Antimicrobial Resistance

Antimicrobials, particularly antibiotics, have saved millions of lives since they were first discovered. Our generation, and that of our parents, has benefited enormously from these important medicines. But no new classes of antibiotic have been discovered since the 1980s. This, together with the increased and inappropriate use of the drugs we already have, means we are heading rapidly towards a world in which our antibiotics no longer work. We need to act, and act now, to make sure that our children and future generations continue to benefit from these life-saving medicines.

Antimicrobial resistance (AMR) poses a major threat to everyday life and modern-day medicine where lives could be lost as a result of antibiotics not working as they should. In the United Kingdom, rising AMR will cause people to suffer longer infectious illnesses as they become more difficult to treat, the number of human deaths and suffering attributable to infectious disease will increase as will the socio-economic costs associated with treating ill health in humans.

Antibiotic resistance is putting the achievements of modern medicine at risk. Organ transplantations, chemotherapy and surgeries such as caesarean sections become much more dangerous without effective antibiotics for the prevention and treatment of infections. When infections can no longer be treated by first-line antibiotics, more expensive alternatives must be used. A longer duration of illness and treatment, often in hospitals, increases health care costs as well as the economic burden on families and societies[i]

This video by Health Education England provides a short overview of AMR for healthcare professionals.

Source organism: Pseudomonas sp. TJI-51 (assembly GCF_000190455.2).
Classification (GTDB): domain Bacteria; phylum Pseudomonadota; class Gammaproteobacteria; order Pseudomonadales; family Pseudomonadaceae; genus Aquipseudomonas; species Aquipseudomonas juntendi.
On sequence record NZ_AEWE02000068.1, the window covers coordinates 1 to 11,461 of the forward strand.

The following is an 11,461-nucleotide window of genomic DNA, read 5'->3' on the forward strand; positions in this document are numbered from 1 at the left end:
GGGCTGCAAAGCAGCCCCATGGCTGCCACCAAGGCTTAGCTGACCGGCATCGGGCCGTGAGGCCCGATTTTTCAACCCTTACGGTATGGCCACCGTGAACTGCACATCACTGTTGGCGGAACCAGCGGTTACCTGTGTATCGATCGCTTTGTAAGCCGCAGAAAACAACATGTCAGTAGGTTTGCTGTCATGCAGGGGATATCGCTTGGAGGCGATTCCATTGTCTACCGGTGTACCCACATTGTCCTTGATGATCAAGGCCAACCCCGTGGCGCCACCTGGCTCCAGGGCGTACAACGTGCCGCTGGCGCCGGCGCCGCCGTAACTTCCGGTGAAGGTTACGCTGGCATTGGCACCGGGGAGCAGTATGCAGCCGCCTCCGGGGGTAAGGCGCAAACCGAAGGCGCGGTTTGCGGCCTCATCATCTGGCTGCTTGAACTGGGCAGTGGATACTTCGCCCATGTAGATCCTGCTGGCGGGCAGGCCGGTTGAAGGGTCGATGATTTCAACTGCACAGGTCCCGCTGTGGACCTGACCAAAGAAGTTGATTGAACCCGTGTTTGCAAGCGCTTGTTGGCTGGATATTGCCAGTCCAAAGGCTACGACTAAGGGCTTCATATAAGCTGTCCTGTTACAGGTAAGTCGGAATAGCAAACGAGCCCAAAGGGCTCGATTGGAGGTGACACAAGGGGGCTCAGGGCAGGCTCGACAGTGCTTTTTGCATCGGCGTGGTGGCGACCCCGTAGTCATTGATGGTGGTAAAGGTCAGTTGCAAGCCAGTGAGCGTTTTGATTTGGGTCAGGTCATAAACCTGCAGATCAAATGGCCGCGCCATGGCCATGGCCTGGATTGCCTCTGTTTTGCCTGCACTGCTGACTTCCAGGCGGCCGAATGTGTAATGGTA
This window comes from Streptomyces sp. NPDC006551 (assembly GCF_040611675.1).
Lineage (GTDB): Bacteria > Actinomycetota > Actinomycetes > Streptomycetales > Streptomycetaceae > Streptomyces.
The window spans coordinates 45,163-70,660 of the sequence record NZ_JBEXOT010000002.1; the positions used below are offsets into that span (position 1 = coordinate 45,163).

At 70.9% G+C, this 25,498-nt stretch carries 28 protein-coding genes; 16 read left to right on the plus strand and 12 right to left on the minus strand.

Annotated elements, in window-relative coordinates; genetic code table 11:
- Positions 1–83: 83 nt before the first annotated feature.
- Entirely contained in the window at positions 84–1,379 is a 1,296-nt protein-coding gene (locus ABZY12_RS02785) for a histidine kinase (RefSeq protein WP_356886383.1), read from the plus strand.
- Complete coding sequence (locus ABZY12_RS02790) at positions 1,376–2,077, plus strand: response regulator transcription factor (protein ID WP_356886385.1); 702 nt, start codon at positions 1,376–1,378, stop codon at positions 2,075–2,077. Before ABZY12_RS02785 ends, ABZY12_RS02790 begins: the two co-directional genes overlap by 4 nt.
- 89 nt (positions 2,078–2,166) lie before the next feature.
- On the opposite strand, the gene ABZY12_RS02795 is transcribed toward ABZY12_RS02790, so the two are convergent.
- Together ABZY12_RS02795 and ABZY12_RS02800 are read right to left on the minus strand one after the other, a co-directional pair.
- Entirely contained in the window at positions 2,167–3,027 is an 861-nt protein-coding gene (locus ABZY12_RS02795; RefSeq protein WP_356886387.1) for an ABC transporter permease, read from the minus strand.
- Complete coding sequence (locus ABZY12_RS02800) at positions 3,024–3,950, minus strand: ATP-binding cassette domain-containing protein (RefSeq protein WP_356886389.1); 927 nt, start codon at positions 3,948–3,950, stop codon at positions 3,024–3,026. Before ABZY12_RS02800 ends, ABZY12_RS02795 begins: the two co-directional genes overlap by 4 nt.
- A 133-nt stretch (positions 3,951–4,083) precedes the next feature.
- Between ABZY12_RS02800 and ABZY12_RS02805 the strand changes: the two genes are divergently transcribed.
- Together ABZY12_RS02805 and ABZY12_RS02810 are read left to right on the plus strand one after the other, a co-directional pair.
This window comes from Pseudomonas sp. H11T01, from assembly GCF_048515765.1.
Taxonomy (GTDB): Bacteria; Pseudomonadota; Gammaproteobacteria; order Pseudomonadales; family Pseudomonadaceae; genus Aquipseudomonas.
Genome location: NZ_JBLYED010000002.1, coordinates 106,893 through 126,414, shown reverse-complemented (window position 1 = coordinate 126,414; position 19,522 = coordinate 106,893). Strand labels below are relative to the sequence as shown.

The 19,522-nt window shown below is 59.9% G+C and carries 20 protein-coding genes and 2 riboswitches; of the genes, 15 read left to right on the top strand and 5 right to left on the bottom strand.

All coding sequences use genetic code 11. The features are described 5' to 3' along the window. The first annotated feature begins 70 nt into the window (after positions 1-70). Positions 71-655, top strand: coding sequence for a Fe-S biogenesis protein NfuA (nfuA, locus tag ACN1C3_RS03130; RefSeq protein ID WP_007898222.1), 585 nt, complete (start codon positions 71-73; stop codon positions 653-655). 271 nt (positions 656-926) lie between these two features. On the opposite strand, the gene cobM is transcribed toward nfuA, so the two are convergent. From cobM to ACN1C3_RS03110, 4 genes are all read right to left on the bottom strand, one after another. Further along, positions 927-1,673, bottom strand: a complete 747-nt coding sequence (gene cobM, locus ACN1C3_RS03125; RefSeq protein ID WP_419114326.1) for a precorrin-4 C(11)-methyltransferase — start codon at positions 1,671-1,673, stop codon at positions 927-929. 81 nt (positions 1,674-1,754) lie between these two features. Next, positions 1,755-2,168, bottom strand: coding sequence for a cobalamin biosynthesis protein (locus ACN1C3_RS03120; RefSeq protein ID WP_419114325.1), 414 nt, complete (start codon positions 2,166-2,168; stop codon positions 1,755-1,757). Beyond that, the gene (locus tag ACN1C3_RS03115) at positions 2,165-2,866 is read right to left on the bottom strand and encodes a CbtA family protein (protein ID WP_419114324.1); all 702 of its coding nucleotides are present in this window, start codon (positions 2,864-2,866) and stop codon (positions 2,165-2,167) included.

Tackling Antimicrobial Resistance

All health and care staff, as well as the public, have a very important role in preserving the power of antibiotics and in controlling and preventing the spread of infections. Amongst the approaches to reduce this threat includes adequate infection prevention and control practices, good antimicrobial stewardship and the use of diagnostics.

GPs are the first point of contact for most patients seeking medical help. The majority of antibiotics prescribed in England in 2019 were done so in general practice (74%).

The UK’s 2019–2024 national action plan to tackle AMR includes targets to:

  • halve healthcare associated Gram-negative blood stream infections;
  • reduce the number of specific drug-resistant infections in people by 10% by 2025;
  • reduce UK antimicrobial use in humans by 15% by 2024 and;
  • be able to report on the percentage of prescriptions supported by a diagnostic test or decision support tool by 2024.

This video supports clinical staff in primary care to make informed decisions regarding the prescription, dispensing and use of antibiotics.

The public, students and educators, farmers, the veterinary and medical communities and professional organisations are invited to become Antibiotic Guardians. Choose one simple pledge about how you’ll make better use of antibiotics and help save these vital medicines from becoming obsolete.

Last updated on 24 August 2021 at 11:19 by Samantha Russell